In a QM introductory book , I have read that the wave packet is not a solution of the Schrodinger equation, is this true in some context or is it just an mistake of the author?
It depends on the potential. If there is a potential, then the wave packet is not a solution. If there is no potential, then the Hamiltonian describes a free field, in which case a wave packet is a solution, and the Schrodinger equation describes how the packet moves and spreads out through time. The easiest way to see this is to break the wave packet apart into different energy eigenstates (this is just a Fourier expansion), which are trivial solutions of the SE.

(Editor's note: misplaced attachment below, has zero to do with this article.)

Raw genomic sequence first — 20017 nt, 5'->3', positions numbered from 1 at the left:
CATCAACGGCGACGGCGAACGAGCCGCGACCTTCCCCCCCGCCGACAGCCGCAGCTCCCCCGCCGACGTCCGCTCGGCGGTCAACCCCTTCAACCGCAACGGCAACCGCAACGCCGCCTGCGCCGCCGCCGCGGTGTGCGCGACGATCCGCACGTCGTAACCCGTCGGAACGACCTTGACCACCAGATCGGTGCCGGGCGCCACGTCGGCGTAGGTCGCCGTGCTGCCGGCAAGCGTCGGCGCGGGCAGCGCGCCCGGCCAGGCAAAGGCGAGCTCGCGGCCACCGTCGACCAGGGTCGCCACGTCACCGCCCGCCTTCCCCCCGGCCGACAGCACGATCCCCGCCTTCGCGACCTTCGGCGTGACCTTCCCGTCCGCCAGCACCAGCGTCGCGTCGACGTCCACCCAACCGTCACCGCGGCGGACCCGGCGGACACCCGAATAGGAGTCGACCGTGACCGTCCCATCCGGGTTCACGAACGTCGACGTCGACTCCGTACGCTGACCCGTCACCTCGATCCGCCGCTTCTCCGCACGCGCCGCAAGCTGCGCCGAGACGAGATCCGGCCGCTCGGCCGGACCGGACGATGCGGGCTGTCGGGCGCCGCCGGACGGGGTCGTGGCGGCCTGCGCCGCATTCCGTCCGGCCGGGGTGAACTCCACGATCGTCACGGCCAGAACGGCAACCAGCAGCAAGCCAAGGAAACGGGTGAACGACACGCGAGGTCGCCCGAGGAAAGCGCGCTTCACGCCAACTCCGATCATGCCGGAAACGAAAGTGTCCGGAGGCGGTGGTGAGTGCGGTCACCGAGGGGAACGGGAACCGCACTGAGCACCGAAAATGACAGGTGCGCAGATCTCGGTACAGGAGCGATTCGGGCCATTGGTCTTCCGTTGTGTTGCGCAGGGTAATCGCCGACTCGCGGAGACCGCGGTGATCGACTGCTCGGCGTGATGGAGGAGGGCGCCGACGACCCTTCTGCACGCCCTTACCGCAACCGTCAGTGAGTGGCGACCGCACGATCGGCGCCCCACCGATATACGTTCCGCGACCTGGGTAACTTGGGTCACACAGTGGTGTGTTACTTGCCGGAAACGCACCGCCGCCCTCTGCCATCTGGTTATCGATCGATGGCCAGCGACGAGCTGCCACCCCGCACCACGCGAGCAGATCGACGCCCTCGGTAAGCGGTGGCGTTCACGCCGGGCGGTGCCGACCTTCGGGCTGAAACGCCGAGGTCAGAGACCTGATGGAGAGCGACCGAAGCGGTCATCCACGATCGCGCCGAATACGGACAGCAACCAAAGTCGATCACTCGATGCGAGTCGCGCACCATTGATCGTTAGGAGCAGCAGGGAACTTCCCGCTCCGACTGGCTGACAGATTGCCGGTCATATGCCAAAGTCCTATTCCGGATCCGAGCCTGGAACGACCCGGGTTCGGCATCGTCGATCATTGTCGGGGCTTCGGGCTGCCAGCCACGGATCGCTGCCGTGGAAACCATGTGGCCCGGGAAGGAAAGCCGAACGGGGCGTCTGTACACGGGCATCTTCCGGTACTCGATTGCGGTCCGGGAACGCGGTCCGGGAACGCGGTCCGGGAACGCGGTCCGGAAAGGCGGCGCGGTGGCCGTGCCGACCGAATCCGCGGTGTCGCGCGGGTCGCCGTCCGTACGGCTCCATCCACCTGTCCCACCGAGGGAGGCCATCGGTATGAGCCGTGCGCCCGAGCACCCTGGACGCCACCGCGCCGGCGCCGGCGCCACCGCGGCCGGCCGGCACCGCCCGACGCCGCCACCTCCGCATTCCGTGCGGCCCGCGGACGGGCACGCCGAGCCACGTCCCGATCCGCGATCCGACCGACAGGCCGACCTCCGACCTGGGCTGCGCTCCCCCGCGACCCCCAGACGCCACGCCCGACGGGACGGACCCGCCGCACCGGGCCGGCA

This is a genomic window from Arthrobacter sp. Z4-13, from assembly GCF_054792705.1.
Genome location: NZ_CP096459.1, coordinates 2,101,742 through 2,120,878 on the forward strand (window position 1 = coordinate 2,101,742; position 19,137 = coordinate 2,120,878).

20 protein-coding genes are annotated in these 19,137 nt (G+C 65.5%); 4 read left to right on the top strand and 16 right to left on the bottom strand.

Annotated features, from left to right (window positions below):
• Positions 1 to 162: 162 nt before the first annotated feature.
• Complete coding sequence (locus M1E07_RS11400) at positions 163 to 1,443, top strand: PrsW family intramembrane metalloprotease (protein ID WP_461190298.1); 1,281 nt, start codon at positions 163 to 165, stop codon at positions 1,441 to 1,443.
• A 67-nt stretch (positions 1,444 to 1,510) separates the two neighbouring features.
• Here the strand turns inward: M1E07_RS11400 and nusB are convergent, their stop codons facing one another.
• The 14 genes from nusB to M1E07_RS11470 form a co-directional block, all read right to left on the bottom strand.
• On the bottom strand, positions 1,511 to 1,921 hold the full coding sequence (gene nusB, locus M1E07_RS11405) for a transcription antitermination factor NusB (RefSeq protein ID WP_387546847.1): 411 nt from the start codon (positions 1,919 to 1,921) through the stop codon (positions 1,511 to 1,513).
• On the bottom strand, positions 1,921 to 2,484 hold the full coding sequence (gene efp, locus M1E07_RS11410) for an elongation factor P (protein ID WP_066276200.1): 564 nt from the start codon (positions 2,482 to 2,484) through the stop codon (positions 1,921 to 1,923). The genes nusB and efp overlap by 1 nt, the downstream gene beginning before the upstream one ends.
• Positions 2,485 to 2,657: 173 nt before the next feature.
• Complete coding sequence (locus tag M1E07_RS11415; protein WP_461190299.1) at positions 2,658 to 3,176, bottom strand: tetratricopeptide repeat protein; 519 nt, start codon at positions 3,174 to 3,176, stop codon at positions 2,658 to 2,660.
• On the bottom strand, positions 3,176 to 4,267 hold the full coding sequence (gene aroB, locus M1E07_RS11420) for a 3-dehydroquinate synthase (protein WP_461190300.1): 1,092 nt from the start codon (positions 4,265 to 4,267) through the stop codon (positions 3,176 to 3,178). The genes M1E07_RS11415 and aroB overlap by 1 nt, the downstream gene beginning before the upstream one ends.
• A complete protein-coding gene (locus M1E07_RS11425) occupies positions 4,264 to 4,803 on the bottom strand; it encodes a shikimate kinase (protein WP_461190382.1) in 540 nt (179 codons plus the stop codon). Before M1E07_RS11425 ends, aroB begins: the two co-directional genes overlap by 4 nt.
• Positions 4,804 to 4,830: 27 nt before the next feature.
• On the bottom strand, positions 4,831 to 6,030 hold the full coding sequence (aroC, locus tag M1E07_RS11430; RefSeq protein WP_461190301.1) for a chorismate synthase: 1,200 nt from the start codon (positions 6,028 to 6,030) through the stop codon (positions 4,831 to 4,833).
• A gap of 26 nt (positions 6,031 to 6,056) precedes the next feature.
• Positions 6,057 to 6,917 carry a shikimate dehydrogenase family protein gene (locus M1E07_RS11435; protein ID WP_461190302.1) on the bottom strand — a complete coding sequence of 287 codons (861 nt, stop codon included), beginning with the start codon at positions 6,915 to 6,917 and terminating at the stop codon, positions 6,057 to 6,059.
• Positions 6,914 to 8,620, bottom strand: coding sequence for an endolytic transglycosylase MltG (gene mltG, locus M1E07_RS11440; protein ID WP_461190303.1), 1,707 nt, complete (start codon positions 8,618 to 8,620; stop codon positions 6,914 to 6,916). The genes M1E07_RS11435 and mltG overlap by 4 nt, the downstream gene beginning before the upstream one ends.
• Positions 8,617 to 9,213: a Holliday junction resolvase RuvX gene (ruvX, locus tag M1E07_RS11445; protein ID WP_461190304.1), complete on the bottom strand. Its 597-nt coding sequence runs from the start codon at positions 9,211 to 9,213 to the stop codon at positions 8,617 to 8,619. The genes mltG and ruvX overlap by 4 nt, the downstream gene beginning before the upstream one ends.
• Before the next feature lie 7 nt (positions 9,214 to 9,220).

Why? The Schrödinger equation is linear also in the presence of a potential, so you can still create a wave packet solution by superposing an infinity of solutions (all solutions if the system with potential of course).